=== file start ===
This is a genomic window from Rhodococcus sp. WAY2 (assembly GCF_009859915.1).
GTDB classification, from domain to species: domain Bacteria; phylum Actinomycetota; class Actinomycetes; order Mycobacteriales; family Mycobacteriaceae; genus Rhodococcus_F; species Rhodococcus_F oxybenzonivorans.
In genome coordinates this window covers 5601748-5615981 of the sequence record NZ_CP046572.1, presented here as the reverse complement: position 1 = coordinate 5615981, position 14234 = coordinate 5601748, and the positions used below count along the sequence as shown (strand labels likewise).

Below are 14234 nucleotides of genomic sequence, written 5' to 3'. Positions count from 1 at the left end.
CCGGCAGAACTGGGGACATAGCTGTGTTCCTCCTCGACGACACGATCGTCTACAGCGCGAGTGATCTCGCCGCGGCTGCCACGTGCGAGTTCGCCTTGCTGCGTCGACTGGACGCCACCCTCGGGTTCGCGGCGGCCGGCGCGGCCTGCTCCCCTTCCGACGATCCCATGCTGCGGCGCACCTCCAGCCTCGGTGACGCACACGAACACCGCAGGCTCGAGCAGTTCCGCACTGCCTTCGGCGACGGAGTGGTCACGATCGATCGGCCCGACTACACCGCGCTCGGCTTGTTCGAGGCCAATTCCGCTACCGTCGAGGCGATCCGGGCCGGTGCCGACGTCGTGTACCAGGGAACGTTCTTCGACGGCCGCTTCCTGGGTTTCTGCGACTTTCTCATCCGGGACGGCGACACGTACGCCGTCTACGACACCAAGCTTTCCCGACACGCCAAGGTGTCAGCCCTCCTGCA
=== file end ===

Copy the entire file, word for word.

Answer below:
This is a genomic window from Rhodococcus sp. WAY2 (assembly GCF_009859915.1).
GTDB classification, from domain to species: domain Bacteria; phylum Actinomycetota; class Actinomycetes; order Mycobacteriales; family Mycobacteriaceae; genus Rhodococcus_F; species Rhodococcus_F oxybenzonivorans.
In genome coordinates this window covers 5601748-5615981 of the sequence record NZ_CP046572.1, presented here as the reverse complement: position 1 = coordinate 5615981, position 14234 = coordinate 5601748, and the positions used below count along the sequence as shown (strand labels likewise).

Below are 14234 nucleotides of genomic sequence, written 5' to 3'. Positions count from 1 at the left end.
CCGGCAGAACTGGGGACATAGCTGTGTTCCTCCTCGACGACACGATCGTCTACAGCGCGAGTGATCTCGCCGCGGCTGCCACGTGCGAGTTCGCCTTGCTGCGTCGACTGGACGCCACCCTCGGGTTCGCGGCGGCCGGCGCGGCCTGCTCCCCTTCCGACGATCCCATGCTGCGGCGCACCTCCAGCCTCGGTGACGCACACGAACACCGCAGGCTCGAGCAGTTCCGCACTGCCTTCGGCGACGGAGTGGTCACGATCGATCGGCCCGACTACACCGCGCTCGGCTTGTTCGAGGCCAATTCCGCTACCGTCGAGGCGATCCGGGCCGGTGCCGACGTCGTGTACCAGGGAACGTTCTTCGACGGCCGCTTCCTGGGTTTCTGCGACTTTCTCATCCGGGACGGCGACACGTACGCCGTCTACGACACCAAGCTTTCCCGACACGCCAAGGTGTCAGCCCTCCTGCA